Current Working Directory

The notion of the current working directory (CWD) turns out to be a key concept in some scripts' execution: it's always the implicit place where files processed by the script are assumed to reside, unless their names have absolute directory paths. As we saw earlier, os.getcwd lets a script fetch the CWD name explicitly, and os.chdir allows a script to move to a new CWD.

Keep in mind, though, that filenames without full pathnames map to the CWD, and have nothing to do with your PYTHONPATH setting. Technically, the CWD is always where a script is launched from, not the directory containing the script file. Conversely, imports always first search the directory containing the script, not the CWD (unless the script happens to also be located in the CWD). Since this distinction is subtle and tends to trip up beginners, let's explore it in more detail.

2.7.1 CWD, Files, and Import Paths

When you run a Python script by typing a shell command line like python dir1dir2file.py, the CWD is the directory you were in when you typed this command, not dir1dir2. On the other hand, Python automatically adds the identity of the script's home directory to the front of the module search path, such that file.py can always import other files in dir1dir2, no matter where it is run from. To illustrate, let's write a simple script to echo both its CWD and module search path:

C:PP2ndEdexamplesPP2ESystem>type whereami.py
import os, sys
print 'my os.getcwd =>', os.getcwd( ) # show my cwd execution dir
print 'my sys.path =>', sys.path[:6] # show first 6 import paths
raw_input( ) # wait for keypress if clicked

Now, running this script in the directory in which it resides sets the CWD as expected, and adds an empty string ('') to the front of the module search path, to designate the CWD (we met the sys.path module search path earlier):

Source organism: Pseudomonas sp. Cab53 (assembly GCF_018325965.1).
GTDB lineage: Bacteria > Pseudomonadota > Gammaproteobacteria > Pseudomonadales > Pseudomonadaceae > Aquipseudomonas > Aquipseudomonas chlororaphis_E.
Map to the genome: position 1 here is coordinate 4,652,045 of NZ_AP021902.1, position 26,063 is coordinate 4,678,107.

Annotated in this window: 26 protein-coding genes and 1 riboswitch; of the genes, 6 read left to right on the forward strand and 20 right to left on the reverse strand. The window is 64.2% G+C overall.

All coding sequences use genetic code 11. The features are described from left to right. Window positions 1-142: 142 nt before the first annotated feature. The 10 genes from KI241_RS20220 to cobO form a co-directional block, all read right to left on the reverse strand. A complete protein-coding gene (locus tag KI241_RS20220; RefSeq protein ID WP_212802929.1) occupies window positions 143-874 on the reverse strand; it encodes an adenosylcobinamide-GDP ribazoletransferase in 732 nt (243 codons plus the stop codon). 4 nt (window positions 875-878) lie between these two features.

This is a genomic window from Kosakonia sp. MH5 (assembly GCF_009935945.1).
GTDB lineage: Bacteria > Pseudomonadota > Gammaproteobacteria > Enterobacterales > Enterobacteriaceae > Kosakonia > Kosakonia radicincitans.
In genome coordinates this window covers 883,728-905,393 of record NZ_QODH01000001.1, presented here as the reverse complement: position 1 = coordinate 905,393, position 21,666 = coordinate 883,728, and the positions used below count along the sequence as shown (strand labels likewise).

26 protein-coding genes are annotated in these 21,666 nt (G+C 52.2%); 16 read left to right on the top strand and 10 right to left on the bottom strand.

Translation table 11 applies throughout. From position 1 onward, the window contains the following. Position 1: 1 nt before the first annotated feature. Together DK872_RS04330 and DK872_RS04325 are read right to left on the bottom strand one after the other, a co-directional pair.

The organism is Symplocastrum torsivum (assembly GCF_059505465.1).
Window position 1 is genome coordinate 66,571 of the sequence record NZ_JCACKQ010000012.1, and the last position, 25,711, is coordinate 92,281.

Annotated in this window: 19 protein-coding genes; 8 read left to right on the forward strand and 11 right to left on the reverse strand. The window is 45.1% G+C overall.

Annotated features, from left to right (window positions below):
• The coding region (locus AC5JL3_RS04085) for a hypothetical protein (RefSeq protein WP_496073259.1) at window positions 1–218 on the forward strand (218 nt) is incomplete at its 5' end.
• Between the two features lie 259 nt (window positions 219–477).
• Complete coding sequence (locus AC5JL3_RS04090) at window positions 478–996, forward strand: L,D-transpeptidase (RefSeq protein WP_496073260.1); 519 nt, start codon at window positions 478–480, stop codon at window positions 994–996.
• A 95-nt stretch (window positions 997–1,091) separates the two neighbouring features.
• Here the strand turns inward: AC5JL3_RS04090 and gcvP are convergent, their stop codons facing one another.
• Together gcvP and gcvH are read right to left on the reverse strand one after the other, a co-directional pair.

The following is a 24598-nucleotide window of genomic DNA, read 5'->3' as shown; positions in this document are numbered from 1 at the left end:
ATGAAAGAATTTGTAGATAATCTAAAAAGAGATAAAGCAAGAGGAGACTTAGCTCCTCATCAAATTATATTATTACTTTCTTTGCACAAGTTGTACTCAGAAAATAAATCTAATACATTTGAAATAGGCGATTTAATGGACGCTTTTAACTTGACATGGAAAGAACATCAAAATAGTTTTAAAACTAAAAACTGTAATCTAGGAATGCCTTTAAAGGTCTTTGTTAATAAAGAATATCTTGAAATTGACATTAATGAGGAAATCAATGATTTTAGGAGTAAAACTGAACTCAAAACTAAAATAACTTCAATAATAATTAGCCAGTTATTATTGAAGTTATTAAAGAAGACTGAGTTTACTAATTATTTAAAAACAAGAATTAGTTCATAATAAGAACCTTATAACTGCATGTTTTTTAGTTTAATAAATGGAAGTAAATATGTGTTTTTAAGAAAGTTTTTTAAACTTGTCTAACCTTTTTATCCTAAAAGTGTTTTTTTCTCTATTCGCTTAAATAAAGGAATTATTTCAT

C:PP2ndEdexamplesPP2ESystem>set PYTHONPATH=C:PP2ndEdexamples
C:PP2ndEdexamplesPP2ESystem>python whereami.py
my os.getcwd => C:PP2ndEdexamplesPP2ESystem
my sys.path => ['', 'C:\PP2ndEd\examples', 'C:\Program Files\Python
\Lib\plat-win', 'C:\Program Files\Python\Lib', 'C:\Program Files\
Python\DLLs', 'C:\Program Files\Python\Lib\lib-tk']

But if we run this script from other places, the CWD moves with us (it's the directory where we type commands), and Python adds a directory to the front of the module search path that allows the script to still see files in its own home directory. For instance, when running from one level up (".."), the "System" name added to the front of sys.path will be the first directory Python searches for imports within whereami.py ; it points imports back to the directory containing the script run. Filenames without complete paths, though, will be mapped to the CWD (C:PP2ndEdexamplesPP2E ), not the System subdirectory nested there:

C:PP2ndEdexamplesPP2ESystem>cd .. 
C:PP2ndEdexamplesPP2E>python Systemwhereami.py 
my os.getcwd => C:PP2ndEdexamplesPP2E
my sys.path => ['System', 'C:\PP2ndEd\examples', ...  rest same... ]

C:PP2ndEdexamplesPP2E>cd .. 
C:PP2ndEdexamples>python PP2ESystemwhereami.py 
my os.getcwd => C:PP2ndEdexamples
my sys.path => ['PP2E\System', 'C:\PP2ndEd\examples', ...  rest same...  ]

C:PP2ndEdexamplesPP2ESystem>cd PP2ESystemApp 
C:PP2ndEdexamplesPP2ESystemApp>python ..whereami.py 
my os.getcwd => C:PP2ndEdexamplesPP2ESystemApp
my sys.path => ['..', 'C:\PP2ndEd\examples', ...  rest same...  ]

The net effect is that filenames without directory paths in a script will be mapped to the place where the command was typed (os.getcwd), but imports still have access to the directory of the script being run (via the front of sys.path). Finally, when a file is launched by clicking its icon, the CWD is just the directory that contains the clicked file. The following output, for example, appears in a new DOS console box, when whereami.py is double-clicked in Windows explorer:

my os.getcwd => C:PP2ndEdexamplesPP2ESystem
my sys.path => ['C:\PP2NDED\EXAMPLES\PP2E\SYSTEM', 'C:\PP2ndEd\examples',
'C:\Program Files\Python\Lib\plat-win', 'C:\Program Files\Python\Lib',
'C:\Program Files\Python\DLLs']

In this case, both the CWD used for filenames and the first import search directory are the directory containing the script file. This all usually works out just as you expect, but there are two pitfalls to avoid:

  • Filenames might need to include complete directory paths if scripts cannot be sure from where they will be run.